Fear-mongering and other bad actions

Fear-mongering and other bad actions


Wall Street veterans and politicians have offered quite a few unsupported—and in at least one case offensive—explanations for why Silicon Valley Bank collapsed and what should be done to remedy the situation.

What Caused Silicon Valley Bank Collapse?

Referring to the bank’s proxy statement — which noted that nearly half of its board is made up of women and has “1 black, 1 LGBTQ+ and 2 veterans” — Wall Street Journal columnist Andy Kessler wrote: “I’m not saying 12 white men would have avoided this messed up, but the company may have been distracted by diversity demands.”

Distracted by diversity requirements? Nonsense. This statement was nothing more than a cheap shot at DEI – and a very offensive one at that. SVB critics may not like who the bank donated to or lent money to, but there is no connection between the bank’s DEI efforts and its deposit management policy.

Who gets the rescue?

Presidential candidate Vivek Ramaswamy wrote a WSJ OpEd titled SVB does not deserve a taxpayer bailout, a bad headline since SVB did not receive a bailout, and that was never the plan either. The bailout is for SVB depositors, many of whom are start-up technology companies.

Ramaswamy does not think they deserve a bailout either, and exhorted start-up managers to better manage financial risk and diversify across counterparties.

A former tech executive himself, the Republican presidential candidate went on to say that because SVB “specialized in providing non-dilutive venture debt to risky early-stage companies,” startup founders were able to keep greater equity ownership in their companies for themselves.

According to Ramaswamy, “Taxpayers were never going to participate in this equity upside, so they shouldn’t be asked to foot the bill when downside risks materialize.”

There are two problems with Ramaswamy’s logic:

  • If the failing bank was a community bank serving mom-and-pop businesses on Main Street USA, would Ramaswamy argue that mom-and-pops “need to do better at managing financial risk and diversifying across counterparties”? Questionable. So why are “startup founders” held to a different standard?
  • Taxpayers foot the bill for many things they do not benefit from or participate in. Bringing up this example is a weak argument.

Another misinterpretation of the bailout came from Representative Thomas Massie, the U.S. representative for Kentucky’s 4th congressional district, who claimed in a tweet that the FDIC used deposit bonuses to “cover deposits for the very rich.”

Not completely. True, SVB had deposits from some “very rich” people, but the bank’s customer base included technology start-ups that employ many people who would not be considered “very rich”. Protecting these depositors – i.e. the tech startups – enables them to pay salaries, pay the bills and stay in business.

When confronted about this oversight, Massie responded: “We are told that the SVB uninsured accounts of concern are largely those of startups that have received venture capital money. These venture capital funds have institutional investors as well as individual investors who, by law, must be wealthy for to qualify to invest.”

Wrong again. Two problems here as well:

  • A company’s source of funds has no bearing on the right to receive deposit insurance. Deposit insurance does not benefit the investors in a company.
  • SVB’s clients include public technology companies, which are likely to be owned by many types of people — including the “not very rich” — who may own stock indirectly through 401(k) plans and mutual funds. While the bailout does not protect their equity investments, covering the uninsured deposits of these companies helps ensure their solvency and ability to remain in business – protecting the interests of far more people than just the “very rich”.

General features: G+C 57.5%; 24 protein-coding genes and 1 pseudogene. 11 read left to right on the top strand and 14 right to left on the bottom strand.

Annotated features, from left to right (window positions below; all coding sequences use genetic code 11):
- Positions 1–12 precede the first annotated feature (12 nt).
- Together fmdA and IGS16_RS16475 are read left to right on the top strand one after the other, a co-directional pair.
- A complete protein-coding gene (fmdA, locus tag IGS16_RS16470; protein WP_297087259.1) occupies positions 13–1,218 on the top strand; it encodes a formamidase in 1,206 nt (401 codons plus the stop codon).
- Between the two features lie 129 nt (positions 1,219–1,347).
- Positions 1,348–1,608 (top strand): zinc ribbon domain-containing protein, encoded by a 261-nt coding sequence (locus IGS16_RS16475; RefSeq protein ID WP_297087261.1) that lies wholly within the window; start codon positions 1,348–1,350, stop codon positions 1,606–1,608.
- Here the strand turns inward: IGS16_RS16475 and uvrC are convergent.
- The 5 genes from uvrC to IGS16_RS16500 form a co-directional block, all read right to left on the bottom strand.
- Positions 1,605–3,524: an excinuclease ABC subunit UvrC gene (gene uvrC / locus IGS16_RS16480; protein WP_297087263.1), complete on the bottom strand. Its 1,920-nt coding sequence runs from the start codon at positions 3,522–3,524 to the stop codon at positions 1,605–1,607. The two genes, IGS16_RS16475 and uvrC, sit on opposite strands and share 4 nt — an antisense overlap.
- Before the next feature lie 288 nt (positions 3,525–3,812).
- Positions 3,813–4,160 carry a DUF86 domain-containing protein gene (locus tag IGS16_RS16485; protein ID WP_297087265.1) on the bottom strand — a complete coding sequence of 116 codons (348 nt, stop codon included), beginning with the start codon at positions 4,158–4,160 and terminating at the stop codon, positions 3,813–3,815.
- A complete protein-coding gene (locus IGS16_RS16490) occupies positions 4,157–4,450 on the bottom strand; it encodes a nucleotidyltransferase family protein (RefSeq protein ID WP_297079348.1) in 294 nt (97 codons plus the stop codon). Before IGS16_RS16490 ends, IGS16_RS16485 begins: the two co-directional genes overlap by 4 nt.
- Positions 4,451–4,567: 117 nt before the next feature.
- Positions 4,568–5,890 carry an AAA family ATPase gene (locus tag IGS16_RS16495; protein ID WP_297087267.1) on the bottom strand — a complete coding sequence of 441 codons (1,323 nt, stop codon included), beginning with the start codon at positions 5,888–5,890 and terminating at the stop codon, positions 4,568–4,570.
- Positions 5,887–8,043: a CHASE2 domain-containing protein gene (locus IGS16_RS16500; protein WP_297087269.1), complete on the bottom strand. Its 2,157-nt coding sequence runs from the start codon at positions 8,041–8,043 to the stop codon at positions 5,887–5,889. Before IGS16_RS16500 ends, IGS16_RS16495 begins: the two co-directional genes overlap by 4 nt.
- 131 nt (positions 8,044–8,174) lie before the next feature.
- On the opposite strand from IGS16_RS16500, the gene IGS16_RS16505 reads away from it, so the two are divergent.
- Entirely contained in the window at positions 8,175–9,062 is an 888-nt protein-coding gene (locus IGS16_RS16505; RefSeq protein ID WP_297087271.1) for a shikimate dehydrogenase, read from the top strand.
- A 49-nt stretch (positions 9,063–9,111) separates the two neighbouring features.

How did social media help fuel the crisis?

Congressman Patrick McHenry, chairman of the US House Financial Services Committee, referred to the turmoil as “the first Twitter-driven bank run.”

Jason Calacanis, an angel investor and co-host of a popular podcast called the All-In Podcast, warned his Twitter followers that the situation was at “DEFCON1” and that they should steer clear of SVB if a white knight was not found. In another tweet, he asked “Who else is going to buy guns, provisions and gas tomorrow?”

After the government stepped in and announced it would freeze uninsured as well as FDIC-insured deposits, Calacanis announced that his “work here is done.”

Calacanis was not alone. Other well-known investors also played a role:

  • Mark Tluszcz, CEO of Mangrove Capital, tweeted: “If you’re not advising your companies to cash out, you’re not doing your job as a board member or as a shareholder.”
  • Michael Burry, the hedge fund manager who famously bet on the subprime mortgage meltdown that led to the 2008 financial crisis, may have caused some concern when he tweeted, It is possible today that we found our Enron.”
  • Investor Bill Ackman warned that if federal regulators did not quickly step in and guarantee all deposits, there would be a run on other banks.

Twitter’s role in the SVB collapse was significant and predictable

The bad views on social media regarding the SVB collapse are too numerous to mention. But predictable.

As Frank Rotman, Chief Investment Officer at QED Investors tweeted, “When things go wrong at a bank, it seems every Tom, Dick and Harry on social media knows how to reinvent banking.”

According to a study by Cornerstone Advisors, the typical mid-sized bank has less than 5% of its customers following it on Twitter, which can lead bank management to ignore the social media channel in difficult times.

It is a risk bank managers should not ignore.

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